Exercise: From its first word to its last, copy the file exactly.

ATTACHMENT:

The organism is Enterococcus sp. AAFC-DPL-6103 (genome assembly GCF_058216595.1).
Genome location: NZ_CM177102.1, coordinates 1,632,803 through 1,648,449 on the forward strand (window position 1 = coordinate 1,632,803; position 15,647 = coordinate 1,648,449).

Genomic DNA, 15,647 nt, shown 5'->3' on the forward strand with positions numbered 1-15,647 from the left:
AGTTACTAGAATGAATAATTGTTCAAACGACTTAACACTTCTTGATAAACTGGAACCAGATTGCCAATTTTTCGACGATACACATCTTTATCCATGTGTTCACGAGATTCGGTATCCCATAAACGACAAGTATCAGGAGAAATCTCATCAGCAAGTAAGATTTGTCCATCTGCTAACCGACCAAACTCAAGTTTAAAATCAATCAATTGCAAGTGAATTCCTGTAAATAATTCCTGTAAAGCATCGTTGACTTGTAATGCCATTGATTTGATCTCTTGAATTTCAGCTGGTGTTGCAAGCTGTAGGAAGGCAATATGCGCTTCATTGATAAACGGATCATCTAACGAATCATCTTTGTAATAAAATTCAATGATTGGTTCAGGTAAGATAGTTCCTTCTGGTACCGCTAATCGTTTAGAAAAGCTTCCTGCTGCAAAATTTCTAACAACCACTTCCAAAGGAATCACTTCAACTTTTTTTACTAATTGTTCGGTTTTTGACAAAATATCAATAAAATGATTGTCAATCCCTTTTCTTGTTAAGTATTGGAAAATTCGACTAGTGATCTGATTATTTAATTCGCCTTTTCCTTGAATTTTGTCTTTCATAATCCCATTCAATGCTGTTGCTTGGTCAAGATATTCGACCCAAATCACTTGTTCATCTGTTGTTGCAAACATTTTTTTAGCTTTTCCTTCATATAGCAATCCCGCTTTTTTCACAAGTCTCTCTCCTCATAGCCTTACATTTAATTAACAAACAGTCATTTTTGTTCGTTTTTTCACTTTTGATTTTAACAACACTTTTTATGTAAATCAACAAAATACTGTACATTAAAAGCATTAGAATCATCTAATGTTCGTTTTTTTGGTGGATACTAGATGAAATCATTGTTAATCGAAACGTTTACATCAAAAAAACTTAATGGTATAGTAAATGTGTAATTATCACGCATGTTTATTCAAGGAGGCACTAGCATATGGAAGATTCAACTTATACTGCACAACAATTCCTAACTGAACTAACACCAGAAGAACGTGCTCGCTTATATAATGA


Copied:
The organism is Enterococcus sp. AAFC-DPL-6103 (genome assembly GCF_058216595.1).
Genome location: NZ_CM177102.1, coordinates 1,632,803 through 1,648,449 on the forward strand (window position 1 = coordinate 1,632,803; position 15,647 = coordinate 1,648,449).

Genomic DNA, 15,647 nt, shown 5'->3' on the forward strand with positions numbered 1-15,647 from the left:
AGTTACTAGAATGAATAATTGTTCAAACGACTTAACACTTCTTGATAAACTGGAACCAGATTGCCAATTTTTCGACGATACACATCTTTATCCATGTGTTCACGAGATTCGGTATCCCATAAACGACAAGTATCAGGAGAAATCTCATCAGCAAGTAAGATTTGTCCATCTGCTAACCGACCAAACTCAAGTTTAAAATCAATCAATTGCAAGTGAATTCCTGTAAATAATTCCTGTAAAGCATCGTTGACTTGTAATGCCATTGATTTGATCTCTTGAATTTCAGCTGGTGTTGCAAGCTGTAGGAAGGCAATATGCGCTTCATTGATAAACGGATCATCTAACGAATCATCTTTGTAATAAAATTCAATGATTGGTTCAGGTAAGATAGTTCCTTCTGGTACCGCTAATCGTTTAGAAAAGCTTCCTGCTGCAAAATTTCTAACAACCACTTCCAAAGGAATCACTTCAACTTTTTTTACTAATTGTTCGGTTTTTGACAAAATATCAATAAAATGATTGTCAATCCCTTTTCTTGTTAAGTATTGGAAAATTCGACTAGTGATCTGATTATTTAATTCGCCTTTTCCTTGAATTTTGTCTTTCATAATCCCATTCAATGCTGTTGCTTGGTCAAGATATTCGACCCAAATCACTTGTTCATCTGTTGTTGCAAACATTTTTTTAGCTTTTCCTTCATATAGCAATCCCGCTTTTTTCACAAGTCTCTCTCCTCATAGCCTTACATTTAATTAACAAACAGTCATTTTTGTTCGTTTTTTCACTTTTGATTTTAACAACACTTTTTATGTAAATCAACAAAATACTGTACATTAAAAGCATTAGAATCATCTAATGTTCGTTTTTTTGGTGGATACTAGATGAAATCATTGTTAATCGAAACGTTTACATCAAAAAAACTTAATGGTATAGTAAATGTGTAATTATCACGCATGTTTATTCAAGGAGGCACTAGCATATGGAAGATTCAACTTATACTGCACAACAATTCCTAACTGAACTAACACCAGAAGAACGTGCTCGCTTATATAATGA